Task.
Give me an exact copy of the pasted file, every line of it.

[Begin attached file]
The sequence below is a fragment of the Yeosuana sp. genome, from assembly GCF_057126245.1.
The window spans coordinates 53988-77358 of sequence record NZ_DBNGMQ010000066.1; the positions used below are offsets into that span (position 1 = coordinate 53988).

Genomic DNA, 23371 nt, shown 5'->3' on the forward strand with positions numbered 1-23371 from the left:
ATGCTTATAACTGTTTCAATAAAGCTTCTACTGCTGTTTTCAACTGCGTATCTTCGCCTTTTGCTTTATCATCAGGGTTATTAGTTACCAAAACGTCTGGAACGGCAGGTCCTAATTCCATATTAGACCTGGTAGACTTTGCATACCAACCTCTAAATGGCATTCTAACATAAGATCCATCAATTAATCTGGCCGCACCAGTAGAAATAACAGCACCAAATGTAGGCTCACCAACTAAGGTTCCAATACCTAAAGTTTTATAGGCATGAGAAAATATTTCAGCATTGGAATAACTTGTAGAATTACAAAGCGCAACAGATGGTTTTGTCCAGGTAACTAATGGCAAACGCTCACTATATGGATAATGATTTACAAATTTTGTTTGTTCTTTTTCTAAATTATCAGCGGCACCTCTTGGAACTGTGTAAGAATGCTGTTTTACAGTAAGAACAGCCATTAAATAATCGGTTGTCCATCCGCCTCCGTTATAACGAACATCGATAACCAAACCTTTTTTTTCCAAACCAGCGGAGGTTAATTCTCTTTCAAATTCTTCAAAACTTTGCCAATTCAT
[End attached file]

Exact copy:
The sequence below is a fragment of the Yeosuana sp. genome, from assembly GCF_057126245.1.
The window spans coordinates 53988-77358 of sequence record NZ_DBNGMQ010000066.1; the positions used below are offsets into that span (position 1 = coordinate 53988).

Genomic DNA, 23371 nt, shown 5'->3' on the forward strand with positions numbered 1-23371 from the left:
ATGCTTATAACTGTTTCAATAAAGCTTCTACTGCTGTTTTCAACTGCGTATCTTCGCCTTTTGCTTTATCATCAGGGTTATTAGTTACCAAAACGTCTGGAACGGCAGGTCCTAATTCCATATTAGACCTGGTAGACTTTGCATACCAACCTCTAAATGGCATTCTAACATAAGATCCATCAATTAATCTGGCCGCACCAGTAGAAATAACAGCACCAAATGTAGGCTCACCAACTAAGGTTCCAATACCTAAAGTTTTATAGGCATGAGAAAATATTTCAGCATTGGAATAACTTGTAGAATTACAAAGCGCAACAGATGGTTTTGTCCAGGTAACTAATGGCAAACGCTCACTATATGGATAATGATTTACAAATTTTGTTTGTTCTTTTTCTAAATTATCAGCGGCACCTCTTGGAACTGTGTAAGAATGCTGTTTTACAGTAAGAACAGCCATTAAATAATCGGTTGTCCATCCGCCTCCGTTATAACGAACATCGATAACCAAACCTTTTTTTTCCAAACCAGCGGAGGTTAATTCTCTTTCAAATTCTTCAAAACTTTGCCAATTCAT